As with any tools, I would say it's got more to do with how you use them then whether or not you use them.
Personally, I like to have all of my business logic and non-view decisions figured out before I forward to the JSP and then use JSTL and EL for help building up the markup only.
With that line of thinking, I can't picture myself using, cookie, header or headerValues in a JSP. A case may come up but, usually, if I'm reading headers, it's because I want to branch on them and make the app behave differently according to their values or because I'm logging something like a referrer header. Neither of these things are things I would typically do in the view.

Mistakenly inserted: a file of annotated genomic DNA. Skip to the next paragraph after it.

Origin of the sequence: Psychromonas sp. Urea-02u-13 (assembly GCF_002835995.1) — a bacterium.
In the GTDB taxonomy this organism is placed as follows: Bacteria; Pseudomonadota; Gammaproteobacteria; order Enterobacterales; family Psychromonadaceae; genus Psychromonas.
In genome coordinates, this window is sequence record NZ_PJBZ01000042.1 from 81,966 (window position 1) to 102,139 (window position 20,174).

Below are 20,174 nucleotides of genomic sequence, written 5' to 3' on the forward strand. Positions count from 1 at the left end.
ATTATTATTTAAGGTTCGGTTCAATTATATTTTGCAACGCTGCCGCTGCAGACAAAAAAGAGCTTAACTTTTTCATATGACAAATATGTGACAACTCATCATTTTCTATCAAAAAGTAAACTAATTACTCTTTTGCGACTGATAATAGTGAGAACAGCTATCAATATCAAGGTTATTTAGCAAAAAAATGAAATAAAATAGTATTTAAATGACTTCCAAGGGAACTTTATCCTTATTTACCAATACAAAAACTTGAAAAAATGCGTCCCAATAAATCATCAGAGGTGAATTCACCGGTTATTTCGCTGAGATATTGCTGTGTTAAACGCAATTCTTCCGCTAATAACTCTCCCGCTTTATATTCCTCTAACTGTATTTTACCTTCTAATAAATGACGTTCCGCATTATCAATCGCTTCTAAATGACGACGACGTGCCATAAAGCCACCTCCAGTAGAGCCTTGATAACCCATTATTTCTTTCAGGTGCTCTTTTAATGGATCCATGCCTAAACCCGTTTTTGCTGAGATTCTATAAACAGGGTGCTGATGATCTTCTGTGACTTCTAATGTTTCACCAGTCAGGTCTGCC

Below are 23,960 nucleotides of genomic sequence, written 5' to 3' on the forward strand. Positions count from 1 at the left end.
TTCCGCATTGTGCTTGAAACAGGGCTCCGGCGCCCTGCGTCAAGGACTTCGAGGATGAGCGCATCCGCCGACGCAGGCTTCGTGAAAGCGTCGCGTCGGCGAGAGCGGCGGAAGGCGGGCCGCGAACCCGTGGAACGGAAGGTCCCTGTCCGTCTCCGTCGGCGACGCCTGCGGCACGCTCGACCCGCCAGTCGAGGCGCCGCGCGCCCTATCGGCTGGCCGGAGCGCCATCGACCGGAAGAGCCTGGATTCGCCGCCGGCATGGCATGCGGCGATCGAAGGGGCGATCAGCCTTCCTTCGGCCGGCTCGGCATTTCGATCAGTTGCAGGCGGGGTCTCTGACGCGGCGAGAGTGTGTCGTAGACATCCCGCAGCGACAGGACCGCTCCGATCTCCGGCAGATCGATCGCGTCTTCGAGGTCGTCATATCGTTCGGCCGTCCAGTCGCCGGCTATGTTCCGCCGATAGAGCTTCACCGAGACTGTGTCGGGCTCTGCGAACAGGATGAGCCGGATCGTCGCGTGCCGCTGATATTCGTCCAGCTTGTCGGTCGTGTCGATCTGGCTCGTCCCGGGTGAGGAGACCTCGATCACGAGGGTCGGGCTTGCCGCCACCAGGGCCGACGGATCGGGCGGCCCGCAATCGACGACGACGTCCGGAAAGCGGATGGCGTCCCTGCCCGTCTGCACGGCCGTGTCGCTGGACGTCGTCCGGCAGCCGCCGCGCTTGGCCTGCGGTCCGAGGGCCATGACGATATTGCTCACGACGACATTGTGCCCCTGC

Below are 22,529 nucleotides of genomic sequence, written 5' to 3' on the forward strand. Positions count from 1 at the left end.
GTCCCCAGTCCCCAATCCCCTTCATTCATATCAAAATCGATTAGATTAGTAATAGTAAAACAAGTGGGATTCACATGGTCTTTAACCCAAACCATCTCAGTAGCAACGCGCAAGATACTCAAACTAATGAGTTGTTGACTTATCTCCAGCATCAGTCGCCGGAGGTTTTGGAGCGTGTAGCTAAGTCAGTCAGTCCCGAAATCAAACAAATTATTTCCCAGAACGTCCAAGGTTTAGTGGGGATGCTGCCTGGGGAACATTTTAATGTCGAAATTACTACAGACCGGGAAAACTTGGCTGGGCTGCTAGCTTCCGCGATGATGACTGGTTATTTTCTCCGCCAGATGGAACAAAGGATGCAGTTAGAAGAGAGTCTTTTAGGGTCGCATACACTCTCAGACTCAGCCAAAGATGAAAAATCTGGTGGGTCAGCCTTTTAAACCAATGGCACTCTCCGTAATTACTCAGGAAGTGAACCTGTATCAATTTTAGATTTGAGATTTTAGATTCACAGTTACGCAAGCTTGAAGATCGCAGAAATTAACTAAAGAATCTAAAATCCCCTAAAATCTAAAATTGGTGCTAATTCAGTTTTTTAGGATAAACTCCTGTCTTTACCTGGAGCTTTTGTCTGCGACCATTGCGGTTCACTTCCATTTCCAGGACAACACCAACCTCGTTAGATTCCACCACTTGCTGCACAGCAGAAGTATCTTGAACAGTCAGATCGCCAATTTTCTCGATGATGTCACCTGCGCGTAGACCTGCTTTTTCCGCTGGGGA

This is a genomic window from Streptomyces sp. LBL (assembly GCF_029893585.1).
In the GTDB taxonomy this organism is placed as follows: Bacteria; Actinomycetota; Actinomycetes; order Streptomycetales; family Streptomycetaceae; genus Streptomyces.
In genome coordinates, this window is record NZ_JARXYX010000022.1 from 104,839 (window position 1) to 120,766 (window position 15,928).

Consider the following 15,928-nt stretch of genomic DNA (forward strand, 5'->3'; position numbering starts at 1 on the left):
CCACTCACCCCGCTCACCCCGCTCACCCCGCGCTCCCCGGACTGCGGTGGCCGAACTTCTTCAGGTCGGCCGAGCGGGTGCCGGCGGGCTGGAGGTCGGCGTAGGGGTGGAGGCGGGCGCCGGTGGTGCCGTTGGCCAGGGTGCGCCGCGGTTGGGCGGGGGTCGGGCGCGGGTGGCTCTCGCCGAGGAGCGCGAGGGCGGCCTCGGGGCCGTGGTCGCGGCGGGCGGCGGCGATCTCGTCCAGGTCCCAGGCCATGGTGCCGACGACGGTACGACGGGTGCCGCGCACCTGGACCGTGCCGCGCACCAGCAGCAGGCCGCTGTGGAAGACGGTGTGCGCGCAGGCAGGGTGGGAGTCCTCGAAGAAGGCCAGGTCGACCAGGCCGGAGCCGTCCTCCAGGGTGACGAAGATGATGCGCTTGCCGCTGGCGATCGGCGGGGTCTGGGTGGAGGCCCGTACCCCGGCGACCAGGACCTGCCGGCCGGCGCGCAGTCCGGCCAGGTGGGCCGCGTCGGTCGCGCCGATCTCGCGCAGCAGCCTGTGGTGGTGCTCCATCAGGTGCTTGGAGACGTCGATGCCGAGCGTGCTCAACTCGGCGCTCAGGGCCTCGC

For a small app, I might use the param object for re-populating a form that has failed validation but, in most cases, by the time validation fails, I've already used those parameters to populate a bean and it's easier (or clearer) to use the bean's properties to repopulate the form.
I agree with Ben in that you are probably best dealing with business logic before you get as far as the template. I'd probably consider it a bit of a code smell if you feel the need to tinker with the response headers, cookies etc in a template. I'd be taking a step back and havig a coffee to think things over at that point ;)
The only things I deal with in the view layer are model data which I'm rendering a view for, view helpers and very occassionally an arbirtrary request parameter.
It makes sense for EL to make them available for ad-hoc times when you may find a need for them, but I wouldn't encourage putting that sort of logic in templates much.